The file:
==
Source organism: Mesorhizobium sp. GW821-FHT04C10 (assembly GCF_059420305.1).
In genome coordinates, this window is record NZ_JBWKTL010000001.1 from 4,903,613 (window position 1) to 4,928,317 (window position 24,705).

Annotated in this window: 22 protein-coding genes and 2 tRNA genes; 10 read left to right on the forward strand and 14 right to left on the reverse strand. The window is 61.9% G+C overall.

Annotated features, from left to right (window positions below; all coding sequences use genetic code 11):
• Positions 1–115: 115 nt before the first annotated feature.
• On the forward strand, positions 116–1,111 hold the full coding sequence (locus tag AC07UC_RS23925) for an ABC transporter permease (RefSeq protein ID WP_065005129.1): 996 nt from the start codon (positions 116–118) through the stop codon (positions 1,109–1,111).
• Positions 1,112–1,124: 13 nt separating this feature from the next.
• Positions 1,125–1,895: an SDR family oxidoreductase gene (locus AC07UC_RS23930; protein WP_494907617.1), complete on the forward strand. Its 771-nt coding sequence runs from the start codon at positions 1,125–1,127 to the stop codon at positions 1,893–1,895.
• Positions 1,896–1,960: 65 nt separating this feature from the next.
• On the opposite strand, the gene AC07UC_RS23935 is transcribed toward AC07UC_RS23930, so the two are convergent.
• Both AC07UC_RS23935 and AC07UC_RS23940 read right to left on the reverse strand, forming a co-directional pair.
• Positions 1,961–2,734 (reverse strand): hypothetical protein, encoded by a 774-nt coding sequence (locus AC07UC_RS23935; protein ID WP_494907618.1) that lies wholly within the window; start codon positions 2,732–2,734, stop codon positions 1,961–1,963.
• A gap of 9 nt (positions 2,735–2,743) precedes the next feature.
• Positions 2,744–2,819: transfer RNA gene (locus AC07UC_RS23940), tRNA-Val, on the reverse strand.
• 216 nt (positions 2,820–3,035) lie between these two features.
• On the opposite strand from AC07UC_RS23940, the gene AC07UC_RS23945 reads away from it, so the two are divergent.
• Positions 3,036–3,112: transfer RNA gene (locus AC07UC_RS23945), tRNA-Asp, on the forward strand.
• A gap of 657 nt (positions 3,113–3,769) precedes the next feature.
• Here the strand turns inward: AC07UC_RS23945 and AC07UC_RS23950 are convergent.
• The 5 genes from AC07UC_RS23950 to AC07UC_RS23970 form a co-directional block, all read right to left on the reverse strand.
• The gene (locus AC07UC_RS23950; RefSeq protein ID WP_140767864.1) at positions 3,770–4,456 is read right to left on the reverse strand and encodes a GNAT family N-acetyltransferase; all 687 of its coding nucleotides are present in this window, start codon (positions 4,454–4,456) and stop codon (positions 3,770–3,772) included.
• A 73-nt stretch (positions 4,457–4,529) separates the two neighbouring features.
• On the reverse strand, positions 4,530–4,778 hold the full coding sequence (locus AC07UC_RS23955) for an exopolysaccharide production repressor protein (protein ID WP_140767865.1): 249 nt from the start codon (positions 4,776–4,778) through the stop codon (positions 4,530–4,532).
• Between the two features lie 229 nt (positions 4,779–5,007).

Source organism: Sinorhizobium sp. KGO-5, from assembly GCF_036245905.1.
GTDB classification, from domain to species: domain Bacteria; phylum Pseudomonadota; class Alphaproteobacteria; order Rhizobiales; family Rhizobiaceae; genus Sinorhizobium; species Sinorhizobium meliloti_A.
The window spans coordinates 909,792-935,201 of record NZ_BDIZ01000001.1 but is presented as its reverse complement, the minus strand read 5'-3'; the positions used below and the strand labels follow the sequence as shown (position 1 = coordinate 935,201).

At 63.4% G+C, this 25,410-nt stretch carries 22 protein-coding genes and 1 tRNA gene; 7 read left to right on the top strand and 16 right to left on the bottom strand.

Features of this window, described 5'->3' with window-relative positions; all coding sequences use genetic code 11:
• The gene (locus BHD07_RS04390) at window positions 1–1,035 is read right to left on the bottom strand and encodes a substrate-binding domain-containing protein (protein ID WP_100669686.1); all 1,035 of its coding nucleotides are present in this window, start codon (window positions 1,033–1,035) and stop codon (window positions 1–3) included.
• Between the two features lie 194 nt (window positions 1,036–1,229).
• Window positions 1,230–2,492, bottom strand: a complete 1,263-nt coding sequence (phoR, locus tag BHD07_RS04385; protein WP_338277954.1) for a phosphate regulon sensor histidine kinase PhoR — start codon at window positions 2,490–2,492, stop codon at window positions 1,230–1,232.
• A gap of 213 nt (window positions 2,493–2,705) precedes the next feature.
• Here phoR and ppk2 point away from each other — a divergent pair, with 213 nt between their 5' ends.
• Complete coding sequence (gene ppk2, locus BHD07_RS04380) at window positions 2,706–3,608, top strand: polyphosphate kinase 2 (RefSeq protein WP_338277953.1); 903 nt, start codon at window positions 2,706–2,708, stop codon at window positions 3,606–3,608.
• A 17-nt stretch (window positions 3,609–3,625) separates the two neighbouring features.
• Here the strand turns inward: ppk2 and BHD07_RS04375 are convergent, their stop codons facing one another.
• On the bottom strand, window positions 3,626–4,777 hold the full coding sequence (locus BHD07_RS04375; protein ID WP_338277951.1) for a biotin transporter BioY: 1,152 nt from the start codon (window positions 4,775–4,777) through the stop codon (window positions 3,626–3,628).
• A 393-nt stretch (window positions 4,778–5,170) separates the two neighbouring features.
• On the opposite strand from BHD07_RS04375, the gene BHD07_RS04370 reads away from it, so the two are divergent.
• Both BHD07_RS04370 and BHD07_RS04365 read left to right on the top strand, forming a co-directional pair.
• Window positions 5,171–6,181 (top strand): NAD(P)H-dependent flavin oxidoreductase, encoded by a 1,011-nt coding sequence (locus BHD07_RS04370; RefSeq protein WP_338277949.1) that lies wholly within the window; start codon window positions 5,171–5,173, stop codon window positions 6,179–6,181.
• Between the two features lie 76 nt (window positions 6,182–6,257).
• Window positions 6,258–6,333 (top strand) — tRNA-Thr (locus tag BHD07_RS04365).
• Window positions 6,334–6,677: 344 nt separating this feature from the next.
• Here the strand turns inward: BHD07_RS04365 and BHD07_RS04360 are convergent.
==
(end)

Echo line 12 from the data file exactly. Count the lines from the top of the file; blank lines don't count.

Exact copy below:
• Positions 1,961–2,734 (reverse strand): hypothetical protein, encoded by a 774-nt coding sequence (locus AC07UC_RS23935; protein ID WP_494907618.1) that lies wholly within the window; start codon positions 2,732–2,734, stop codon positions 1,961–1,963.